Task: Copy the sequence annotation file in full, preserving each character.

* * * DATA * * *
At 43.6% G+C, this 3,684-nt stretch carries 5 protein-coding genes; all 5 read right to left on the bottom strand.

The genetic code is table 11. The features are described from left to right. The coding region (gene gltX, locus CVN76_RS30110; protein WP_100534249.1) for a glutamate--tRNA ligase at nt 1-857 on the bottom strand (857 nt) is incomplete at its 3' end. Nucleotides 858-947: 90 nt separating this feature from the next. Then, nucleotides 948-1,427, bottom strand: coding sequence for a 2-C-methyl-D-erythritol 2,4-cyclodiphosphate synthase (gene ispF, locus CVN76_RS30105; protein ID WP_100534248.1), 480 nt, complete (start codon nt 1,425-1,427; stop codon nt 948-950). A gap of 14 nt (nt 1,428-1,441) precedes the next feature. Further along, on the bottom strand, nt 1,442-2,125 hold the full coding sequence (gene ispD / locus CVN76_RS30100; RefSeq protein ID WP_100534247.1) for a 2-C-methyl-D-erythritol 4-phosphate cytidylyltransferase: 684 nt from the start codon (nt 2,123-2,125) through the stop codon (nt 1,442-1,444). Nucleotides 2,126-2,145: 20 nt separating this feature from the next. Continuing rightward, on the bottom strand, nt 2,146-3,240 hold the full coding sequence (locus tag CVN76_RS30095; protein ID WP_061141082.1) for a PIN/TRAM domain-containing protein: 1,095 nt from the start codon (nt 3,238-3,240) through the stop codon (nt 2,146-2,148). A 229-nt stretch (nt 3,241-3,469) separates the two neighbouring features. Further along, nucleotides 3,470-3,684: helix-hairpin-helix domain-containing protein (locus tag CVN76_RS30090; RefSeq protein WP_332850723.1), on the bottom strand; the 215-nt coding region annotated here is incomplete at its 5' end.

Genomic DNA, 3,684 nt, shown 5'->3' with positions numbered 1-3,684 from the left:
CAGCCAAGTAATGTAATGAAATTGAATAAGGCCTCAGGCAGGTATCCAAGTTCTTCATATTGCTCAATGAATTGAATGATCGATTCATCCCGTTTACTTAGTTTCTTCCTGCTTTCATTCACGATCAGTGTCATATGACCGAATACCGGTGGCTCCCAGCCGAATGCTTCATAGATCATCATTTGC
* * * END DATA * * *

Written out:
At 43.6% G+C, this 3,684-nt stretch carries 5 protein-coding genes; all 5 read right to left on the bottom strand.

The genetic code is table 11. The features are described from left to right. The coding region (gene gltX, locus CVN76_RS30110; protein WP_100534249.1) for a glutamate--tRNA ligase at nt 1-857 on the bottom strand (857 nt) is incomplete at its 3' end. Nucleotides 858-947: 90 nt separating this feature from the next. Then, nucleotides 948-1,427, bottom strand: coding sequence for a 2-C-methyl-D-erythritol 2,4-cyclodiphosphate synthase (gene ispF, locus CVN76_RS30105; protein ID WP_100534248.1), 480 nt, complete (start codon nt 1,425-1,427; stop codon nt 948-950). A gap of 14 nt (nt 1,428-1,441) precedes the next feature. Further along, on the bottom strand, nt 1,442-2,125 hold the full coding sequence (gene ispD / locus CVN76_RS30100; RefSeq protein ID WP_100534247.1) for a 2-C-methyl-D-erythritol 4-phosphate cytidylyltransferase: 684 nt from the start codon (nt 2,123-2,125) through the stop codon (nt 1,442-1,444). Nucleotides 2,126-2,145: 20 nt separating this feature from the next. Continuing rightward, on the bottom strand, nt 2,146-3,240 hold the full coding sequence (locus tag CVN76_RS30095; protein ID WP_061141082.1) for a PIN/TRAM domain-containing protein: 1,095 nt from the start codon (nt 3,238-3,240) through the stop codon (nt 2,146-2,148). A 229-nt stretch (nt 3,241-3,469) separates the two neighbouring features. Further along, nucleotides 3,470-3,684: helix-hairpin-helix domain-containing protein (locus tag CVN76_RS30090; RefSeq protein WP_332850723.1), on the bottom strand; the 215-nt coding region annotated here is incomplete at its 5' end.

Genomic DNA, 3,684 nt, shown 5'->3' with positions numbered 1-3,684 from the left:
CAGCCAAGTAATGTAATGAAATTGAATAAGGCCTCAGGCAGGTATCCAAGTTCTTCATATTGCTCAATGAATTGAATGATCGATTCATCCCGTTTACTTAGTTTCTTCCTGCTTTCATTCACGATCAGTGTCATATGACCGAATACCGGTGGCTCCCAGCCGAATGCTTCATAGATCATCATTTGC